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Valley residents stand up for old growth forest on Russel Creek Road, call for logging moratorium

Timothy Schafer Local Journalism Initiative Reporter
By Timothy Schafer Local Journalism Initiative Reporter
October 6th, 2022

The fight to stop logging from occurring in another old-growth stand of forest in the region has begun, with a local group calling for a moratorium on logging in that region.

On Sept. 29 Slocan Valley residents gathered on Russel Creek Road to protest the planned logging by Interfor and R and A logging in the Russel Creek watershed, which contains trees as old as 1,000 years old.

At the time, the residents asked the logging company employees to  “come back once they have consulted with local environmental organizations and informed consent by the Autonomous Sinixt.”

In the meantime, Last Stand West Kootenay (LSWC) has called upon the province to look at the matter and consider the section of forest set to be logged, said LSWC member Ernest Smuga.

“The community is asking for an immediate moratorium on logging in the area until Interfor demonstrates how it is planning to honor these deferral areas, ground proof current data in surrounding cut blocks, and protect old growth in Russel Creek,” he said in a press release.

Interfor and R and A Logging could not be reached for comment.

The day had many layers of meaning, said LSWC member Meghan Beatty.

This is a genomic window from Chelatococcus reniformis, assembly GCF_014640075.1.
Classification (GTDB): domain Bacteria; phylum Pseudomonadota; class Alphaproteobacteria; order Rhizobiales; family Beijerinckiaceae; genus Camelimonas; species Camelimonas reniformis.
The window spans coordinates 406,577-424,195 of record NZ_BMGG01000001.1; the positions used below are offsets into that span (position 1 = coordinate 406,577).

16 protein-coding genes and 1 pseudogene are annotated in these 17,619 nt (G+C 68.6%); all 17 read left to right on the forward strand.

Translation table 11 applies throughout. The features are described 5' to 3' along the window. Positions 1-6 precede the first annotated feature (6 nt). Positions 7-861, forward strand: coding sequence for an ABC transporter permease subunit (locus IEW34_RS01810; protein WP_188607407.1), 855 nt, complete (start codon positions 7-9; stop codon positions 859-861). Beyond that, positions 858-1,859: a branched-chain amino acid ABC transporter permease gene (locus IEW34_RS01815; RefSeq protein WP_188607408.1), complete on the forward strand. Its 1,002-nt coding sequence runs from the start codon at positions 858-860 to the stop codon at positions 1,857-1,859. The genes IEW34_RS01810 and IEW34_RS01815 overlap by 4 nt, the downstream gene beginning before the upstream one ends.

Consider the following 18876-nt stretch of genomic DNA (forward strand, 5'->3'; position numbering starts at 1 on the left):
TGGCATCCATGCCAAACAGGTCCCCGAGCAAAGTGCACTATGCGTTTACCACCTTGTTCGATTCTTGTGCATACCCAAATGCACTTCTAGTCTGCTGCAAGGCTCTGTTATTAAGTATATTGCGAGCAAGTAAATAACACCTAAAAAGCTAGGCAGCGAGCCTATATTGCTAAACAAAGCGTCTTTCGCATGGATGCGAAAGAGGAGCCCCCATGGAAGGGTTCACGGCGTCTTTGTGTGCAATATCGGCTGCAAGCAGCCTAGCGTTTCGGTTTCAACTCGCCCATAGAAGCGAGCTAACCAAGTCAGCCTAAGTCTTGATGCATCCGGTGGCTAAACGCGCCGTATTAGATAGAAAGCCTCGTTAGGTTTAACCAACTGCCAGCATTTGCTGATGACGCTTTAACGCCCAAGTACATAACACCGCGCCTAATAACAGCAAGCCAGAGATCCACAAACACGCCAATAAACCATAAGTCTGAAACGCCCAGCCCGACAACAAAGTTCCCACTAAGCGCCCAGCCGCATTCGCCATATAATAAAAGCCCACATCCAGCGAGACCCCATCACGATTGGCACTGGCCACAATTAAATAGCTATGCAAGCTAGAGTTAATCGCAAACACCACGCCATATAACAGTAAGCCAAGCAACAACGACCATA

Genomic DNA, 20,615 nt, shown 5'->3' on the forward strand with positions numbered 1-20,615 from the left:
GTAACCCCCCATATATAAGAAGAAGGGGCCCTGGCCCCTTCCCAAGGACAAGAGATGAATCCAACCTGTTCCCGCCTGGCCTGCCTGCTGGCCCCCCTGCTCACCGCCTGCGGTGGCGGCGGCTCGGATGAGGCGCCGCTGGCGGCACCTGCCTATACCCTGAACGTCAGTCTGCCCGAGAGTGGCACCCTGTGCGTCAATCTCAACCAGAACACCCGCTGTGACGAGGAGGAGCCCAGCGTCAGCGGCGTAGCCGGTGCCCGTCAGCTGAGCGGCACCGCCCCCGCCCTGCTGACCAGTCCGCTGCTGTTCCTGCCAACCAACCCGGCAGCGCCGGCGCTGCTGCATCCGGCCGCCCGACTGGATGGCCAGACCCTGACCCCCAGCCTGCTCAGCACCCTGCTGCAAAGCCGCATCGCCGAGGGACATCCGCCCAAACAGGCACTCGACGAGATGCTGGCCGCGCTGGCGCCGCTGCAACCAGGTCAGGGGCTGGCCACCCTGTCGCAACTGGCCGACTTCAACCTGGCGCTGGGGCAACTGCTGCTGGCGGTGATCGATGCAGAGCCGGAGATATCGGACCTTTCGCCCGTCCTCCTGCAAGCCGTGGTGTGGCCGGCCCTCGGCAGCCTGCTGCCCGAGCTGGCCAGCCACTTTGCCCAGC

“It is disturbing that we are celebrating a Truth and Reconciliation day as a holiday, while ignoring requests from indigenous groups to defer logging in Russel Creek and in other old growth areas,” she said. “We need to start listening and respecting these demands if we are to go forward in right relations with people and this land.”

According to LSWC, Interfor and R and A logging have begun work in a series of blocks around priority old growth deferral areas in Russel Creek.

Those areas and the forest nearby contain class nine old growth forest, with trees upward of 500 to 1,000 years old.

The LSWC noted that three trees were identified as qualifying for the University of B.C. big tree registry.

“With more to be discovered as the area becomes better known,” said Beatty.

However, the block now being logged was not part of the aerial mapping from the province, but still contained trees considered old growth by government standards (200 to 250 years old).

Righting a wrong

The current system is broken, said LSWC member Matthew Perry.

He said less than 20 per cent of old growth management in the Kootenay region actually contains old growth.

“We have been incredibly slow in applying deferral areas and have no way of protecting zones that have been missed by aerial mapping,” he said.

“Deferrals are also being carried out in a way that creates fragmented patches instead of providing adequate buffer zones that keep those forests healthy.”

The province has not upheld public opinion in the matter, said LSWC member Ernest Smuga in a press release. The province’s guidelines and laws need to reflect how important the old growth forests are for survival and to fight climate change, he said.

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